Feeds

Grokster, Morpheus face MPAA in appeals court

Want P2Pers to filter out copyright material

  • alert
  • submit to reddit

3 Big data security analytics techniques

Are P2P companies responsible for the law-breaking actions of their users? That's the question lawyers from the content industry and file-sharing software suppliers Grokster and Morpheus went to court yesterday to argue.

Less than a year ago, the two services prevailed in a lawsuit brought against them by the Recording Industry Ass. of America (RIAA) and Motion Picture Ass. of America (MPAA). The two trade bodies alleged that Grokster and Morpheus were indeed complicit in any copyright infringement carried out on the ad-hoc networks supported by their applications.

However, the Court ruled that, like cassette deck manufacturers, the software developers could not be held responsible for illegal file transfers since their code could also be used for perfectly legal file-shares. US District Court Judge Stephen Wilson dismissed the RIAA and MPAA's case.

Last August, the MPAA and RIAA appealed against that ruling, and the Ninth Circuit Court of Appeal opened its hearing yesterday.

In court, the content industry's advocates argued before the Tribunal that Grokster and Morpheus should be forced to incorporate technology that blocks the sharing of copyright material - essentially to turn them into copyright police.

That's not our job, the P2P purveyors' lawyers responded, Reuters reports.

Grokster's attorney, Michael Page, noted that if the two companies are held liable for illegal file-shares, so too would ISPs, CD and DVD burner manufacturers and other software suppliers, too.

Which is, of course, exactly the outcome the content industry wants. Page and fellow attorney Fred Von Lohmann, for Morpheus, believe that the MPAA and co. simply want to shut the P2P companies down. That, the lawyers insist, is not the job of the courts but of the law makers who decide the extent of the copyright regulations.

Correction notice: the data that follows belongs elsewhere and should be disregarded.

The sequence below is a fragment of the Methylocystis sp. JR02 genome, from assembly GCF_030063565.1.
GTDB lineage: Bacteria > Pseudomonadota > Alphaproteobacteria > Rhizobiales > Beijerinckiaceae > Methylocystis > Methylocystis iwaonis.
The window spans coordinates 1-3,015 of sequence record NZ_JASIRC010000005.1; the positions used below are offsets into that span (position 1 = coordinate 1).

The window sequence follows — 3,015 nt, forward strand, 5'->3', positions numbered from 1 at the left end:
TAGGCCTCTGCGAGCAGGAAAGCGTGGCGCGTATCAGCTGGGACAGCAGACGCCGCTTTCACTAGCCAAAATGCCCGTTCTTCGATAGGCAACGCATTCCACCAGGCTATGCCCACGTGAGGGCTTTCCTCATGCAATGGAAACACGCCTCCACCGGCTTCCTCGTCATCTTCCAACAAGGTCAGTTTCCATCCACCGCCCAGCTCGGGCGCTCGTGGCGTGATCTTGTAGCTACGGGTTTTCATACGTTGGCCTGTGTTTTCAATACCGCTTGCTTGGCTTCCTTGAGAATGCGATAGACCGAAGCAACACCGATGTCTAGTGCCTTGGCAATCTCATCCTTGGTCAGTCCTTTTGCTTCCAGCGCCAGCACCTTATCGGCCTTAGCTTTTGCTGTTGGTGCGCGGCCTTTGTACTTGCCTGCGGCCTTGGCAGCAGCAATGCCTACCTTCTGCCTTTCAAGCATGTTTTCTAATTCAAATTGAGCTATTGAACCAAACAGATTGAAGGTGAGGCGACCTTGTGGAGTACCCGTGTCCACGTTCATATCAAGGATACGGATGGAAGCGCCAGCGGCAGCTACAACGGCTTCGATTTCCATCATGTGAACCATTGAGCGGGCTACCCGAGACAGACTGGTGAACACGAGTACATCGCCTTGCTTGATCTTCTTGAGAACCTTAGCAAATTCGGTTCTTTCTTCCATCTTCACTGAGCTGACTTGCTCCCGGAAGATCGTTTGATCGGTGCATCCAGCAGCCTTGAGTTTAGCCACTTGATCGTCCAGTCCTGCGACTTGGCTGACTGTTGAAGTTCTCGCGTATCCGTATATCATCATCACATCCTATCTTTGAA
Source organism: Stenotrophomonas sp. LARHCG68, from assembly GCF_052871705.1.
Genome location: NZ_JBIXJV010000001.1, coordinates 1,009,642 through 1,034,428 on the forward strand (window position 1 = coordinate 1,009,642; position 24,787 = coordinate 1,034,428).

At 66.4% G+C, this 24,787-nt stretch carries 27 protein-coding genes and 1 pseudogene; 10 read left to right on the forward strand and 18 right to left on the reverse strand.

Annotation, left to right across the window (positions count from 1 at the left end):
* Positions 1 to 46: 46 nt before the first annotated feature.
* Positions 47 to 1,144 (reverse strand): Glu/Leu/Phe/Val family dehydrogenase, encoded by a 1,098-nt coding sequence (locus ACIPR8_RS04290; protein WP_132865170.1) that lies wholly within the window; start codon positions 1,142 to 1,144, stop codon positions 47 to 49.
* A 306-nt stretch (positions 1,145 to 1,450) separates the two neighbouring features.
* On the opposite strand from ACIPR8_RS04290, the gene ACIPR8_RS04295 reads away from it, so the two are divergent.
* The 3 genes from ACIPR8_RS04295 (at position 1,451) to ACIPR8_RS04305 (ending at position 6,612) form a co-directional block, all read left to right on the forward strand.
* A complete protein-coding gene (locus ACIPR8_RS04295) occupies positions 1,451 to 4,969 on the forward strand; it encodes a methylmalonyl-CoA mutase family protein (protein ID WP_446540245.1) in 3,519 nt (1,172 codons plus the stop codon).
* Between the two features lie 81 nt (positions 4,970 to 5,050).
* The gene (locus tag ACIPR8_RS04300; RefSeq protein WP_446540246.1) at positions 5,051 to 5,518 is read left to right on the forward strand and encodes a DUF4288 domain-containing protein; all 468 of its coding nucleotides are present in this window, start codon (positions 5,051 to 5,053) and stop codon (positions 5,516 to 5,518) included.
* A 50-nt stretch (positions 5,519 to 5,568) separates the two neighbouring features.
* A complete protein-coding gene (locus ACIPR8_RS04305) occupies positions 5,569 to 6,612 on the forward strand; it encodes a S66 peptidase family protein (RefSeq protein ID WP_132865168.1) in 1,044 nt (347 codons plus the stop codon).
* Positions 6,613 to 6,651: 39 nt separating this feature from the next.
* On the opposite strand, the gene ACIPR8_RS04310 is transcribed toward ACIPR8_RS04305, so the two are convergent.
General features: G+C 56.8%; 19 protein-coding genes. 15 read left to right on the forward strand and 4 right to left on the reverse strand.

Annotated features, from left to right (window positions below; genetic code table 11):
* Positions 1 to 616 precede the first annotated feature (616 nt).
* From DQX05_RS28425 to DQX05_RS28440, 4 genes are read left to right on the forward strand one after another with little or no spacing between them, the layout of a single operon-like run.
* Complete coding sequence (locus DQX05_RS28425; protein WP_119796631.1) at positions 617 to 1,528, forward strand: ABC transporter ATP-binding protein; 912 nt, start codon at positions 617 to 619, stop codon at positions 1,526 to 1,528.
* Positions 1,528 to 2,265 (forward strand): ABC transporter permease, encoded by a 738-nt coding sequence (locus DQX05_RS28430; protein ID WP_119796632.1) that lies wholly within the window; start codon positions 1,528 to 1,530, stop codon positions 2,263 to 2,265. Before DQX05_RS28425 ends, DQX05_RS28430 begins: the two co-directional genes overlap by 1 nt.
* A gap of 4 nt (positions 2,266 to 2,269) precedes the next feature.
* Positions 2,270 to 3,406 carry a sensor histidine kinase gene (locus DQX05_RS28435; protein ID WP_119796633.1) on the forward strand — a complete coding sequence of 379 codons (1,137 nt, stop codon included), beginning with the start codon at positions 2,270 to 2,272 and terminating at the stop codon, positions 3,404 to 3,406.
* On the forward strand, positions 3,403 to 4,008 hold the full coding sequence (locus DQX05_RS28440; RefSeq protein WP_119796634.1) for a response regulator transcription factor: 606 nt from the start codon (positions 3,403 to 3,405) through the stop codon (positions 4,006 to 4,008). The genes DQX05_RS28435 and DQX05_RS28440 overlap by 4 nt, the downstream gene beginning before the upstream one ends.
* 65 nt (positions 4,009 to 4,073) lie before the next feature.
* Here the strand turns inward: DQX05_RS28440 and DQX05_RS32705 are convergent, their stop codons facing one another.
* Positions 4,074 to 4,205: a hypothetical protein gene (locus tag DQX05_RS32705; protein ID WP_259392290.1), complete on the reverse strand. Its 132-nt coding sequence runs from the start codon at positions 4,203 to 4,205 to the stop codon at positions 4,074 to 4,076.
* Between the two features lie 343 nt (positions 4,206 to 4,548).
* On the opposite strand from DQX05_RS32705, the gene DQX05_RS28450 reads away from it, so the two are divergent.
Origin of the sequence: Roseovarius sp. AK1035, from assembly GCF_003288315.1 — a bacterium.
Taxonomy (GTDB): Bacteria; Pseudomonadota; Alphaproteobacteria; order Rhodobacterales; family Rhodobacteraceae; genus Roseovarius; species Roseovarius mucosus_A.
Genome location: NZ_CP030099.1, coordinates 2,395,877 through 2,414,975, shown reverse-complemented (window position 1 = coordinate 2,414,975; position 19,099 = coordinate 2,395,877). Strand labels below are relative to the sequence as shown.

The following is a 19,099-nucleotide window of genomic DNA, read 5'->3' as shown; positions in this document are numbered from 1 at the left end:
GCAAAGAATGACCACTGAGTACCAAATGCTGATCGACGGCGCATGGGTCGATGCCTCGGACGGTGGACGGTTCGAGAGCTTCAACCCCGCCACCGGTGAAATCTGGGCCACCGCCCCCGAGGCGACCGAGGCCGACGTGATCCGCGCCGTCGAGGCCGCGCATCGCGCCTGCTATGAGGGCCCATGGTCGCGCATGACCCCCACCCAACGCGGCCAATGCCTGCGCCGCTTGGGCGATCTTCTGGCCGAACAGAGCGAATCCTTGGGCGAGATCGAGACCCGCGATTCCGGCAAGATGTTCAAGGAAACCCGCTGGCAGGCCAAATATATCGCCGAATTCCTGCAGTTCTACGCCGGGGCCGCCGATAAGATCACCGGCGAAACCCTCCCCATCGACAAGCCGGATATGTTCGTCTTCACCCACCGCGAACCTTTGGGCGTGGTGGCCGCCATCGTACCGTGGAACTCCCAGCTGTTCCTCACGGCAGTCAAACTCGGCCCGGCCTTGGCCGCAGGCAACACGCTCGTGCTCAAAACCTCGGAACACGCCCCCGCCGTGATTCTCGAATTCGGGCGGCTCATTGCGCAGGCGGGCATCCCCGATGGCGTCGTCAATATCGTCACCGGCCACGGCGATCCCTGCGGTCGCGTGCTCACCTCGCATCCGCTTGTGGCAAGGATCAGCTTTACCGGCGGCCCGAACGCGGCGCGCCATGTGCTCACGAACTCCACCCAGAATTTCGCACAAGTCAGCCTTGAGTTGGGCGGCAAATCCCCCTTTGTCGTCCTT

Judge Wilson's verdict was prompted by Sony's success in a similar case in 1984. Then, the court ruled that the VCR maker was not responsible whenever one of its machines was used to copy a videocassette without the permission of the copyright holder.

What's changed? Appellate Judge John Noonan asked. Russell Frackman, attorney for the MPAA and co., replied that Grokster and Morpheus could incorporate technology to block copyright infringement, something Sony could not have done in the early 1980s.

The case continues. ®

Related Stories

RIAA, MPAA appeal against 'Grokster is legal' ruling
'Golden Age of Free Music' vs 'Copying is Stealing'

High performance access to file storage

More from The Register

next story
Dropbox defends fantastically badly timed Condoleezza Rice appointment
'Nothing is going to change with Dr. Rice's appointment,' file sharer promises
Audio fans, prepare yourself for the Second Coming ... of Blu-ray
High Fidelity Pure Audio – is this what your ears have been waiting for?
Did a date calculation bug just cost hard-up Co-op Bank £110m?
And just when Brit banking org needs £400m to stay afloat
Sorry London, Europe's top tech city is Munich
New 'Atlas of ICT Activity' finds innovation isn't happening at Silicon Roundabout
MtGox chief Karpelès refuses to come to US for g-men's grilling
Bitcoin baron says he needs another lawyer for FinCEN chat
Zucker punched: Google gobbles Facebook-wooed Titan Aerospace
Up, up and away in my beautiful balloon flying broadband-bot
Apple DOMINATES the Valley, rakes in more profit than Google, HP, Intel, Cisco COMBINED
Cook & Co. also pay more taxes than those four worthies PLUS eBay and Oracle
prev story

Whitepapers

Top three mobile application threats
Learn about three of the top mobile application security threats facing businesses today and recommendations on how to mitigate the risk.
Combat fraud and increase customer satisfaction
Based on their experience using HP ArcSight Enterprise Security Manager for IT security operations, Finansbank moved to HP ArcSight ESM for fraud management.
The benefits of software based PBX
Why you should break free from your proprietary PBX and how to leverage your existing server hardware.
Five 3D headsets to be won!
We were so impressed by the Durovis Dive headset we’ve asked the company to give some away to Reg readers.
SANS - Survey on application security programs
In this whitepaper learn about the state of application security programs and practices of 488 surveyed respondents, and discover how mature and effective these programs are.